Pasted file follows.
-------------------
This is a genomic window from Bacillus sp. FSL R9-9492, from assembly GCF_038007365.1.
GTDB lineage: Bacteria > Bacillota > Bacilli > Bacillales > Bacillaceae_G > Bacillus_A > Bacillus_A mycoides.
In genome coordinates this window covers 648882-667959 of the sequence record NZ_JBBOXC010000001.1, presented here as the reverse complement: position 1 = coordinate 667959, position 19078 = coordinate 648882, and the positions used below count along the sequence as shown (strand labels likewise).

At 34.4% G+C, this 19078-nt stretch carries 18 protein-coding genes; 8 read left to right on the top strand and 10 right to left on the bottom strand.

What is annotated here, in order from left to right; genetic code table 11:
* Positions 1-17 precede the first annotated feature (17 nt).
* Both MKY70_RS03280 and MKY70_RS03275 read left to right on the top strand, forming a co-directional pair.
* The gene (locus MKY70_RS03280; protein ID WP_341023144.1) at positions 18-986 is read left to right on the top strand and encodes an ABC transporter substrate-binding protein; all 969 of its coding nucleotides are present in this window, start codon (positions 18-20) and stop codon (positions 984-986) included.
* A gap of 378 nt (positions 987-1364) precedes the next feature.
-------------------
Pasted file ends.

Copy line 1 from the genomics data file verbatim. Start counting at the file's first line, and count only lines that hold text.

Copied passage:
This is a genomic window from Bacillus sp. FSL R9-9492, from assembly GCF_038007365.1.